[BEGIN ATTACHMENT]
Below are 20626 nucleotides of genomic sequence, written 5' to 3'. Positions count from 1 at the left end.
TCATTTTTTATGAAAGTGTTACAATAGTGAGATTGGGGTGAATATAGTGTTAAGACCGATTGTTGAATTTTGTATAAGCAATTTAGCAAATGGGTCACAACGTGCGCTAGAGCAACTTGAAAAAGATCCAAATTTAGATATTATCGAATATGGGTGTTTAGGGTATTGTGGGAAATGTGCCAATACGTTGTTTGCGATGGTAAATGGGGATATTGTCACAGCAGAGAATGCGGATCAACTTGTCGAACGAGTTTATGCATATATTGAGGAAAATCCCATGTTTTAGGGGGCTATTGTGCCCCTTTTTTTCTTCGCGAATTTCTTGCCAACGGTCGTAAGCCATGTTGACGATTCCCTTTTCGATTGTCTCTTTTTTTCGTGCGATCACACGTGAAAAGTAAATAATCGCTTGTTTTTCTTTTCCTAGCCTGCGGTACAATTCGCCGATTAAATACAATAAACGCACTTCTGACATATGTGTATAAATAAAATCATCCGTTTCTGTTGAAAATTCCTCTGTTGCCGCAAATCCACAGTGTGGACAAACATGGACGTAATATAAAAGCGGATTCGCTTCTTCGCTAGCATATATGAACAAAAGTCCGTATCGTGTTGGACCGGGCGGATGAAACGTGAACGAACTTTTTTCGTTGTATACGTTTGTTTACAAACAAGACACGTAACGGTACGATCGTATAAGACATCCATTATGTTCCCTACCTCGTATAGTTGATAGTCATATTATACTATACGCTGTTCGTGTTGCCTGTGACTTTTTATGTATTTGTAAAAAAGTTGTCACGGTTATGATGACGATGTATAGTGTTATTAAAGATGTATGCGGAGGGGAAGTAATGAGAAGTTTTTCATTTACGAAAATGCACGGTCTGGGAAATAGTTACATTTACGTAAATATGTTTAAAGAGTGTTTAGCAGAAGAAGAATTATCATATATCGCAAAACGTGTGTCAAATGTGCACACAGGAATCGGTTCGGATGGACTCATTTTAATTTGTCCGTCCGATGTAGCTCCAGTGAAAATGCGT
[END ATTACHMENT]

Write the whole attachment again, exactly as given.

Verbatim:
Below are 20626 nucleotides of genomic sequence, written 5' to 3'. Positions count from 1 at the left end.
TCATTTTTTATGAAAGTGTTACAATAGTGAGATTGGGGTGAATATAGTGTTAAGACCGATTGTTGAATTTTGTATAAGCAATTTAGCAAATGGGTCACAACGTGCGCTAGAGCAACTTGAAAAAGATCCAAATTTAGATATTATCGAATATGGGTGTTTAGGGTATTGTGGGAAATGTGCCAATACGTTGTTTGCGATGGTAAATGGGGATATTGTCACAGCAGAGAATGCGGATCAACTTGTCGAACGAGTTTATGCATATATTGAGGAAAATCCCATGTTTTAGGGGGCTATTGTGCCCCTTTTTTTCTTCGCGAATTTCTTGCCAACGGTCGTAAGCCATGTTGACGATTCCCTTTTCGATTGTCTCTTTTTTTCGTGCGATCACACGTGAAAAGTAAATAATCGCTTGTTTTTCTTTTCCTAGCCTGCGGTACAATTCGCCGATTAAATACAATAAACGCACTTCTGACATATGTGTATAAATAAAATCATCCGTTTCTGTTGAAAATTCCTCTGTTGCCGCAAATCCACAGTGTGGACAAACATGGACGTAATATAAAAGCGGATTCGCTTCTTCGCTAGCATATATGAACAAAAGTCCGTATCGTGTTGGACCGGGCGGATGAAACGTGAACGAACTTTTTTCGTTGTATACGTTTGTTTACAAACAAGACACGTAACGGTACGATCGTATAAGACATCCATTATGTTCCCTACCTCGTATAGTTGATAGTCATATTATACTATACGCTGTTCGTGTTGCCTGTGACTTTTTATGTATTTGTAAAAAAGTTGTCACGGTTATGATGACGATGTATAGTGTTATTAAAGATGTATGCGGAGGGGAAGTAATGAGAAGTTTTTCATTTACGAAAATGCACGGTCTGGGAAATAGTTACATTTACGTAAATATGTTTAAAGAGTGTTTAGCAGAAGAAGAATTATCATATATCGCAAAACGTGTGTCAAATGTGCACACAGGAATCGGTTCGGATGGACTCATTTTAATTTGTCCGTCCGATGTAGCTCCAGTGAAAATGCGT